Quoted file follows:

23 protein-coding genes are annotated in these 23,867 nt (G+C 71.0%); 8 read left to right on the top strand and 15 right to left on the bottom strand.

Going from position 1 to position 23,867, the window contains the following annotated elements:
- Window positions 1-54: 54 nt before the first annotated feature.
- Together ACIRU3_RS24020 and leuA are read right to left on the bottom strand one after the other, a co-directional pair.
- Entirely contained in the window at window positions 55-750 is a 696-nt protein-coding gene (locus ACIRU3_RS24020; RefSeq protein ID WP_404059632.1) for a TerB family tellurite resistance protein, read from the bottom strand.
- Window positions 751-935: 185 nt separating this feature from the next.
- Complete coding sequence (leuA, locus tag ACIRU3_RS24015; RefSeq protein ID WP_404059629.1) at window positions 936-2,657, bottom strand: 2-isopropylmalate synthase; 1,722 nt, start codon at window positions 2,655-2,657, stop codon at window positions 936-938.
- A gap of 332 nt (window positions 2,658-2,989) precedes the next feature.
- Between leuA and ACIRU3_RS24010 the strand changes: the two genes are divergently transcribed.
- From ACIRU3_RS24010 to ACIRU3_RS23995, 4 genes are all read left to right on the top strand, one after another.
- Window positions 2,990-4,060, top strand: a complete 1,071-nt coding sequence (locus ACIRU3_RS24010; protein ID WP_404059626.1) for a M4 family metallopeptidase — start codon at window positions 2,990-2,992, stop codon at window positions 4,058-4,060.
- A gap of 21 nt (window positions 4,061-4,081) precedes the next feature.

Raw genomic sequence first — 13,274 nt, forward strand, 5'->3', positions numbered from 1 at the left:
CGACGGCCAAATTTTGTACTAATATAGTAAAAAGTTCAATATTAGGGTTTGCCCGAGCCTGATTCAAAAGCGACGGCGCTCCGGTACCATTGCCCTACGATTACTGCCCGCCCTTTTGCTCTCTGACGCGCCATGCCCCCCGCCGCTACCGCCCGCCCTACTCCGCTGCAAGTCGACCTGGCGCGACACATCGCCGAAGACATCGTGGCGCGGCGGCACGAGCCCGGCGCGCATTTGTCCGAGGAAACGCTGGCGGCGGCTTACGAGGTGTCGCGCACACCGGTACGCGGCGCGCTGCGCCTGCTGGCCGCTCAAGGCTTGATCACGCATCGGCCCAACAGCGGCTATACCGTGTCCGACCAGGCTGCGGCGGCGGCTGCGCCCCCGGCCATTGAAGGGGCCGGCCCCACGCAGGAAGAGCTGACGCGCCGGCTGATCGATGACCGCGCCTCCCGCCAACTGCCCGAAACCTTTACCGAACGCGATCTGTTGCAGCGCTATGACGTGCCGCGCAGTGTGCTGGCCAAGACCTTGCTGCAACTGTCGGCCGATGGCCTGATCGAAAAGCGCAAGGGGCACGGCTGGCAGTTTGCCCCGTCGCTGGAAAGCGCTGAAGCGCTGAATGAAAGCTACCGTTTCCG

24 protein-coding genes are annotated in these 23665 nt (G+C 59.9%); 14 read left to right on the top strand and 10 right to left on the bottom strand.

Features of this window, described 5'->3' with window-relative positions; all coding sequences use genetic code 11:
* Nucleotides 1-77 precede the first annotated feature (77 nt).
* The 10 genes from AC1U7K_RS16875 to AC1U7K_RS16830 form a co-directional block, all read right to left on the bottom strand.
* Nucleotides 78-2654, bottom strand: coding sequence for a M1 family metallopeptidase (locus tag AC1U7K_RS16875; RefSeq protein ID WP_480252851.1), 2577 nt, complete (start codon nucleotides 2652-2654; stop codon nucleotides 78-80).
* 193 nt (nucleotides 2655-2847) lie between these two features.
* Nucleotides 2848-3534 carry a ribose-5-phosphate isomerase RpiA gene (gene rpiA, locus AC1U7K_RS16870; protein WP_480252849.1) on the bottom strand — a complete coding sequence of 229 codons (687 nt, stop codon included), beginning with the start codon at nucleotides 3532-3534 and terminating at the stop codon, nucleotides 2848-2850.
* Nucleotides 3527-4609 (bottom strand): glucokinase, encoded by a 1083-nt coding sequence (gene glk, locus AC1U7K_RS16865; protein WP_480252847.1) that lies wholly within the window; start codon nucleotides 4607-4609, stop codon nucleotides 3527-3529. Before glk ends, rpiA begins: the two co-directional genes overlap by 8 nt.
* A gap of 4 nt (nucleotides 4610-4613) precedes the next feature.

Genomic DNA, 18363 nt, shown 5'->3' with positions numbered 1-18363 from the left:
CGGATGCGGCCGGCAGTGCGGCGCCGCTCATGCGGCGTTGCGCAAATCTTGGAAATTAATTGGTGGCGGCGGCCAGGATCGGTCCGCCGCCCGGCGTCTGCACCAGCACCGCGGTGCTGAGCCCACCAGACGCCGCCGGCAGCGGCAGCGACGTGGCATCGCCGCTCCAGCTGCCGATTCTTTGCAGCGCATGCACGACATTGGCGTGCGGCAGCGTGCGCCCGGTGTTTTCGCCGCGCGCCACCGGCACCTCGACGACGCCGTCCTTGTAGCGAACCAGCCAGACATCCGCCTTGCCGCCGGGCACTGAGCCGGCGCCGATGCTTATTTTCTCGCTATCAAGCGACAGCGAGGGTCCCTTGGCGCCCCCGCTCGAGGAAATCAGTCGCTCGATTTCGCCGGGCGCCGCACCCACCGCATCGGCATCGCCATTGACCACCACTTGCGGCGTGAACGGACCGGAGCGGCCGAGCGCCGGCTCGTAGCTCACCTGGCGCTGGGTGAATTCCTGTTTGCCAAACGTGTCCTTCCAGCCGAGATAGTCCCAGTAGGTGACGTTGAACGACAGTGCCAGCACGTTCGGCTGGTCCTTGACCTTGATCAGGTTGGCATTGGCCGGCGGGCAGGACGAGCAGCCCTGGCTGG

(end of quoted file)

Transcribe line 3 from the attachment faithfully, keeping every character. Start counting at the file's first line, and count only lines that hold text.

- Window positions 1-54: 54 nt before the first annotated feature.